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title: 'The Day book. (Chicago, Ill.) 1911-1917, July 29, 1913, Image 14',
meta: 'News about Chronicling America - RSS Feed',
Image provided by: University of Illinois at Urbana-Champaign Library, Urbana, IL
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ly a bit of doggerel verse, written in a
firm, cultivated hand, properly spelled
and punctuated. And signed
"Black Bart, the P08."
That was the-scene and the action,
late In 1877, of the first of the most
daring series of single-handed hold
ups in the whole hiBtory of the "wild
I write "single-handed" advisedly
for express detectives and post-
office inspectors, seeking clews, dis
covered that the figures In the chap
arral the "boys" who were ordered
not to shoot were Just sticks
draped with Jute bagging and topped
with, slouch hats.
Perfectly good bandits, though, in
the mountain twilight!
"All criminals are cowards" is a
police maxim. Rare is the thief who
dares to rob alone rarer yet one
who robs unarmed. But there was a
thief who robbed alone whose only
weapon was a pair of field glasses!
Twenty-three times in the next six
years "Black Bart" lined up his
dummy "boys" in the chaparral in
the Siskiyou mountains, on the Ore
gon trail, back in his earlier haunt
in the Sierras. AlvCays scrupulously
polite to the ladies, not once offering
violence, always leaving his "card
a scrap of doggerel signed "Black
Bart the po8."
His express robberies netted him
tens of thousands nobody knows
what treasure he got from the mails.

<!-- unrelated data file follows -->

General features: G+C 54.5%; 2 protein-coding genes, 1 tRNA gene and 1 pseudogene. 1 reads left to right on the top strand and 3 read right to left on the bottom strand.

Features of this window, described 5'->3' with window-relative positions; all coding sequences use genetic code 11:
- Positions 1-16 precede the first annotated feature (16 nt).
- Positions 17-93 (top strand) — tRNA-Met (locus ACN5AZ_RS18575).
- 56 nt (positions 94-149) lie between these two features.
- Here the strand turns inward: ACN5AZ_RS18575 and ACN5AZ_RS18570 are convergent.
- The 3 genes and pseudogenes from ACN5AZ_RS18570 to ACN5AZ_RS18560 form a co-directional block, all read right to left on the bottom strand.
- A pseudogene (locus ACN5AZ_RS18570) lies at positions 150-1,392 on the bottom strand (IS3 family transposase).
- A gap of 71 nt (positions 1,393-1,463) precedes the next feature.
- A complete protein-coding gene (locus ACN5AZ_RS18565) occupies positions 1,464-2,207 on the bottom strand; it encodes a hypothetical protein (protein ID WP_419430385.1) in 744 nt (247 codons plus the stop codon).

Rewards for his capture were un
claimed. He was a bandit more cun
ning than the thief-takers. Only
once was a driver able to describe
him an American, about 50 years
old, with long gray hair, thin face,
deep-set eyes, prominent teeth and
dignified bearing. His language in
dicated education and good breeding.
Caution and courage go hand-in-hand
and "Black Bart" was caution
personified. With his field glass he
would watch a stage for hours no
difficult task in a mountain country
until certain none of the passen
gers' were armed. Then the quick ,
ambush, the rifled "box" and always
the disappearance without a trace
always until the laBt time.
Accident catches more-crooks than
all the detectives!
On Nov. 3, 1883, it was accident
that a boy of the neighborhood rode
on the box with McConnell, driver
of the Yosemite mail stage, between
Milton and Sonora. An accident, too,
that the boy had a gun.
Near Sonora the boy dropped off.
A few minutes later "Black Bart"
cried "Hands up!"
"Where is the fellow with the
gun?" he asked McConnell. The
driver explained as "Black Bart"
started off with, his booty $4,400
gold in the express and mail sacks,
$550 in coin from the passengers.
But accident again the boy
McConnell grabbed the rifle and
fired four shots at the retreating
bandit. Next day detectives found,
beside -a camp fire, a blood-stained
cuff and on the cuff were laundry
Here was the first real clew. They
searched thp laundries of every Cali
fornia city, and so, at last, they found
"Black Bart the po8." A quiet, In
offensive man, E. C. Bolton, living in
an unpretentious San Francisco
boarding house. A "mining man"
so he explained his frequent ab
sences. Identified as "Black Bart" he
confessed the last robbery, but de
nied the others.
TWO BLACK BART P08
But when Bolton went to San
Quentin "Black Bart the po8" ceased
Born at Decatur, 111., he had served
with gallantry in the civil war. His
mates in the 160th Illinois regiment
knew him as "Whistling Charlie." A
teetotaler, well educated, a good
"mixer," an entertaining story teller
able to earn more than a good liv
ing In any honest work, the motives
that drove him to robbery are still
his own mystery. No other crimes
were ever traced to him and after